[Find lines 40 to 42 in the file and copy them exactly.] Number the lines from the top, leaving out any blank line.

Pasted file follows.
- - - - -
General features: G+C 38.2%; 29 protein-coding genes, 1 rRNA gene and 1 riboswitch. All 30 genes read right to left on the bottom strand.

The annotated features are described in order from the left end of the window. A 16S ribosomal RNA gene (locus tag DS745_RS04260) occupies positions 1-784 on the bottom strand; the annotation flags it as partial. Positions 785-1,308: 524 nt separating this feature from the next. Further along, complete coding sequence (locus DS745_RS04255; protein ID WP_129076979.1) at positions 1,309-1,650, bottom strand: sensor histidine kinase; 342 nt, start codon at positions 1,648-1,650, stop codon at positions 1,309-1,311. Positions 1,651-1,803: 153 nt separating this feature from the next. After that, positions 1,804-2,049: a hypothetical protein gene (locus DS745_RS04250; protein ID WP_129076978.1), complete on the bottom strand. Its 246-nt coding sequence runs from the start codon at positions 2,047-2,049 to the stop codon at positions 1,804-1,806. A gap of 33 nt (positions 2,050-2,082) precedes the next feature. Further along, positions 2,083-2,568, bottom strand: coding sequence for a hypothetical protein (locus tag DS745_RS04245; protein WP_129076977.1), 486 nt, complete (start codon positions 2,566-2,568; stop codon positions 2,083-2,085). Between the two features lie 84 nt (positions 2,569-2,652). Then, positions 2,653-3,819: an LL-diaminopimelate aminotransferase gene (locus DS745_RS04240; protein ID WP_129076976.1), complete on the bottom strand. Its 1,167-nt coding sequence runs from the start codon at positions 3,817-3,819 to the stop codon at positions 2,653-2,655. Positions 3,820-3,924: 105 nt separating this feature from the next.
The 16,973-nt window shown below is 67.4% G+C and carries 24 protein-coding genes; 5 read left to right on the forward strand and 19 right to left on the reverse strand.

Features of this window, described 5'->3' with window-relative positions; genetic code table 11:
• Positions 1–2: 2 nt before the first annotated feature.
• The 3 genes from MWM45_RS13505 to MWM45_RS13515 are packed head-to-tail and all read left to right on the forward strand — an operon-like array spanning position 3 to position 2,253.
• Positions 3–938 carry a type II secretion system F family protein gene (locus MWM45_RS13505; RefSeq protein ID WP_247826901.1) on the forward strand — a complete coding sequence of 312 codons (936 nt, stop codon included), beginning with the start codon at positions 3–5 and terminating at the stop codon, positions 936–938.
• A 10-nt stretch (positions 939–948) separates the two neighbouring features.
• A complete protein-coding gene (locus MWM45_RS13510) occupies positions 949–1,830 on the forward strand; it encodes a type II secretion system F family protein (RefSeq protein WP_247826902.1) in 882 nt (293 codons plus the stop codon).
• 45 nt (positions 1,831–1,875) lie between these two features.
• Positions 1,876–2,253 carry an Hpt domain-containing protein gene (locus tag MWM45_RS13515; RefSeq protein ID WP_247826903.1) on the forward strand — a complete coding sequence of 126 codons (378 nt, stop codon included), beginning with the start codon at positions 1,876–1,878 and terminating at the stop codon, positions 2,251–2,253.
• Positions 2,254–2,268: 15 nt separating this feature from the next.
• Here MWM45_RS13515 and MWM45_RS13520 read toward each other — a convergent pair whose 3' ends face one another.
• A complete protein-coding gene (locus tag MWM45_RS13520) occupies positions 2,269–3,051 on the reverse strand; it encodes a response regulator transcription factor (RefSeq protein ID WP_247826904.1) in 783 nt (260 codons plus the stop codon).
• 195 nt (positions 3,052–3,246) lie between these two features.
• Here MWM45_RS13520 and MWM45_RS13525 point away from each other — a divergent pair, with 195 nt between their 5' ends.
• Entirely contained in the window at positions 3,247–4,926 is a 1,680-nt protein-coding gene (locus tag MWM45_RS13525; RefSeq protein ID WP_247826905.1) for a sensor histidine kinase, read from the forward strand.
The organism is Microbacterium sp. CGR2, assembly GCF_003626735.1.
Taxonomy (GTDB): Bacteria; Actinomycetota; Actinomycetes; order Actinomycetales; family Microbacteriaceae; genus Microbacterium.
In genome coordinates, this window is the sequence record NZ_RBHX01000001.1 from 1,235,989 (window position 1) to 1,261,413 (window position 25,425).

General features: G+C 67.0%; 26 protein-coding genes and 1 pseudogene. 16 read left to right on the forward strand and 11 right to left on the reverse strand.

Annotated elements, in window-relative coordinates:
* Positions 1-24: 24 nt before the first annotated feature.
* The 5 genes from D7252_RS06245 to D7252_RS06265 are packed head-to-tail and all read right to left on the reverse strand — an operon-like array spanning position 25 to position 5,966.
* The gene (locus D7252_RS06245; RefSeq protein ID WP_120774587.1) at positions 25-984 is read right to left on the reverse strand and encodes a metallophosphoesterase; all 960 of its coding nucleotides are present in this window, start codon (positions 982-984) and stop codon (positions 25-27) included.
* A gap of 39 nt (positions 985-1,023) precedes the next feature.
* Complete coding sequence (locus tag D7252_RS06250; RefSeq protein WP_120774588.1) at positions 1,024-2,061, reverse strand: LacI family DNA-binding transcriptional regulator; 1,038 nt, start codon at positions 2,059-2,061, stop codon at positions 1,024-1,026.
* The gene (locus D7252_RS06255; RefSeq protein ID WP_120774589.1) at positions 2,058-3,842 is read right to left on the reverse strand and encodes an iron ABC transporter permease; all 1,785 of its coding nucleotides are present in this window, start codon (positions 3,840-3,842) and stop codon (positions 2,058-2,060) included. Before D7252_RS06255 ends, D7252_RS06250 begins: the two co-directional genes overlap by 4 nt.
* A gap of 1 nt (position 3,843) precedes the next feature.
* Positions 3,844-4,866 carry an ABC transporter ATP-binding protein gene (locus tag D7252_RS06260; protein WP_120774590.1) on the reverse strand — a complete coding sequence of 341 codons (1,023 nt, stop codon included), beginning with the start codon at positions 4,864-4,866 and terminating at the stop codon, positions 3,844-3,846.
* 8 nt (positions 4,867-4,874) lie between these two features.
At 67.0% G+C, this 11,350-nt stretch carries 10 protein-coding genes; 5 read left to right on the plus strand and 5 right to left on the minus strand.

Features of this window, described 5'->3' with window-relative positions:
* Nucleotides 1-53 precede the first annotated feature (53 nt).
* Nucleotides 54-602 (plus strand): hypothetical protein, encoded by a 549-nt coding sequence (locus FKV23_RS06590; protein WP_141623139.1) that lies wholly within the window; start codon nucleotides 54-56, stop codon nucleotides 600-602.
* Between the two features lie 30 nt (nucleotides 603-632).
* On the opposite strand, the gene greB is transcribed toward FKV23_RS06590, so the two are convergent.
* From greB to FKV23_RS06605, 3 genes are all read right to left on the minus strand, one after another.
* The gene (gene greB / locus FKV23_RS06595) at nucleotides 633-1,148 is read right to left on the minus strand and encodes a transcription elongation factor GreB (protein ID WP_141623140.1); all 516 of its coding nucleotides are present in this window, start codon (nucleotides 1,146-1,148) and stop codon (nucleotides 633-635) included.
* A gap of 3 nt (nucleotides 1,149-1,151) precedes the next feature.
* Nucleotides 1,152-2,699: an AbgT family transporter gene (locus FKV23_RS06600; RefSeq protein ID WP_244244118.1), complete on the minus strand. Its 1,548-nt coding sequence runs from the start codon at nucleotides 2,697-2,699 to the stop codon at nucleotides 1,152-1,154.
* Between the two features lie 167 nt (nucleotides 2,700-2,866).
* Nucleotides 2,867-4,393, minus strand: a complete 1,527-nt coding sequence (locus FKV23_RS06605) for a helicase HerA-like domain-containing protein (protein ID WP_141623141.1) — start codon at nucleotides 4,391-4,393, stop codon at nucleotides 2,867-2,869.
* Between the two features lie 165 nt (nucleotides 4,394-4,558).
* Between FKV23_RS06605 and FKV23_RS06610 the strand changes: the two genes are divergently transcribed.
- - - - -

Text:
* A gap of 3 nt (nucleotides 1,149-1,151) precedes the next feature.
* Nucleotides 1,152-2,699: an AbgT family transporter gene (locus FKV23_RS06600; RefSeq protein ID WP_244244118.1), complete on the minus strand. Its 1,548-nt coding sequence runs from the start codon at nucleotides 2,697-2,699 to the stop codon at nucleotides 1,152-1,154.
* Between the two features lie 167 nt (nucleotides 2,700-2,866).